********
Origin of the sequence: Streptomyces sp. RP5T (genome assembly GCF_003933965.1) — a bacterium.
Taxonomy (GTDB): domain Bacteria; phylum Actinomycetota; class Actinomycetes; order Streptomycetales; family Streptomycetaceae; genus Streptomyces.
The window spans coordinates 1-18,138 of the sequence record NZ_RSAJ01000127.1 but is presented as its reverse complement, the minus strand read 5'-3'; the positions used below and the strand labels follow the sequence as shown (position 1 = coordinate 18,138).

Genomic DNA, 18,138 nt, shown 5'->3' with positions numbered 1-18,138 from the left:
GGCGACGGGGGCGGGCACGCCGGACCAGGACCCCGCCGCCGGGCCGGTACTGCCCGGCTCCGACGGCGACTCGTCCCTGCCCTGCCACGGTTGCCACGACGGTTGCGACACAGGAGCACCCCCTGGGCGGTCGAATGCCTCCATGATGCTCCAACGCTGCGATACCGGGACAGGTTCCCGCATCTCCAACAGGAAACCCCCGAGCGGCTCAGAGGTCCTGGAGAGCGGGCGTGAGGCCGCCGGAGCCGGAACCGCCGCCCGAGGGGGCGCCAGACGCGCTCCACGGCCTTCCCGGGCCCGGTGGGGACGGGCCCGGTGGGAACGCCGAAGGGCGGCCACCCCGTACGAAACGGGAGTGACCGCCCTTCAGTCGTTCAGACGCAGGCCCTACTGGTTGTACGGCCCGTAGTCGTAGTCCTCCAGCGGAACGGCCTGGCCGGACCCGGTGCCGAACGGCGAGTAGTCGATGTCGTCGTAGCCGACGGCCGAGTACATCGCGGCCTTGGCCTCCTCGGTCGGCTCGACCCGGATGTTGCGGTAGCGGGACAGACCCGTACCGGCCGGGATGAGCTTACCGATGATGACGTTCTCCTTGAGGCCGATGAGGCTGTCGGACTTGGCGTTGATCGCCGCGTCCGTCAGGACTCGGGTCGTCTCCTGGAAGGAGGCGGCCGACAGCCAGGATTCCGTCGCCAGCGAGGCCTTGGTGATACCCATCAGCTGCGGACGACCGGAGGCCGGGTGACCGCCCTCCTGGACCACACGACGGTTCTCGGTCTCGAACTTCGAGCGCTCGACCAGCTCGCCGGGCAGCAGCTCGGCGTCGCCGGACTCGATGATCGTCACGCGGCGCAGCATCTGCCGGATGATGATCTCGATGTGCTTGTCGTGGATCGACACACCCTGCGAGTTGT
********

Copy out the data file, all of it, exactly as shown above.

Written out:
Origin of the sequence: Streptomyces sp. RP5T (genome assembly GCF_003933965.1) — a bacterium.
Taxonomy (GTDB): domain Bacteria; phylum Actinomycetota; class Actinomycetes; order Streptomycetales; family Streptomycetaceae; genus Streptomyces.
The window spans coordinates 1-18,138 of the sequence record NZ_RSAJ01000127.1 but is presented as its reverse complement, the minus strand read 5'-3'; the positions used below and the strand labels follow the sequence as shown (position 1 = coordinate 18,138).

Genomic DNA, 18,138 nt, shown 5'->3' with positions numbered 1-18,138 from the left:
GGCGACGGGGGCGGGCACGCCGGACCAGGACCCCGCCGCCGGGCCGGTACTGCCCGGCTCCGACGGCGACTCGTCCCTGCCCTGCCACGGTTGCCACGACGGTTGCGACACAGGAGCACCCCCTGGGCGGTCGAATGCCTCCATGATGCTCCAACGCTGCGATACCGGGACAGGTTCCCGCATCTCCAACAGGAAACCCCCGAGCGGCTCAGAGGTCCTGGAGAGCGGGCGTGAGGCCGCCGGAGCCGGAACCGCCGCCCGAGGGGGCGCCAGACGCGCTCCACGGCCTTCCCGGGCCCGGTGGGGACGGGCCCGGTGGGAACGCCGAAGGGCGGCCACCCCGTACGAAACGGGAGTGACCGCCCTTCAGTCGTTCAGACGCAGGCCCTACTGGTTGTACGGCCCGTAGTCGTAGTCCTCCAGCGGAACGGCCTGGCCGGACCCGGTGCCGAACGGCGAGTAGTCGATGTCGTCGTAGCCGACGGCCGAGTACATCGCGGCCTTGGCCTCCTCGGTCGGCTCGACCCGGATGTTGCGGTAGCGGGACAGACCCGTACCGGCCGGGATGAGCTTACCGATGATGACGTTCTCCTTGAGGCCGATGAGGCTGTCGGACTTGGCGTTGATCGCCGCGTCCGTCAGGACTCGGGTCGTCTCCTGGAAGGAGGCGGCCGACAGCCAGGATTCCGTCGCCAGCGAGGCCTTGGTGATACCCATCAGCTGCGGACGACCGGAGGCCGGGTGACCGCCCTCCTGGACCACACGACGGTTCTCGGTCTCGAACTTCGAGCGCTCGACCAGCTCGCCGGGCAGCAGCTCGGCGTCGCCGGACTCGATGATCGTCACGCGGCGCAGCATCTGCCGGATGATGATCTCGATGTGCTTGTCGTGGATCGACACACCCTGCGAGTTGT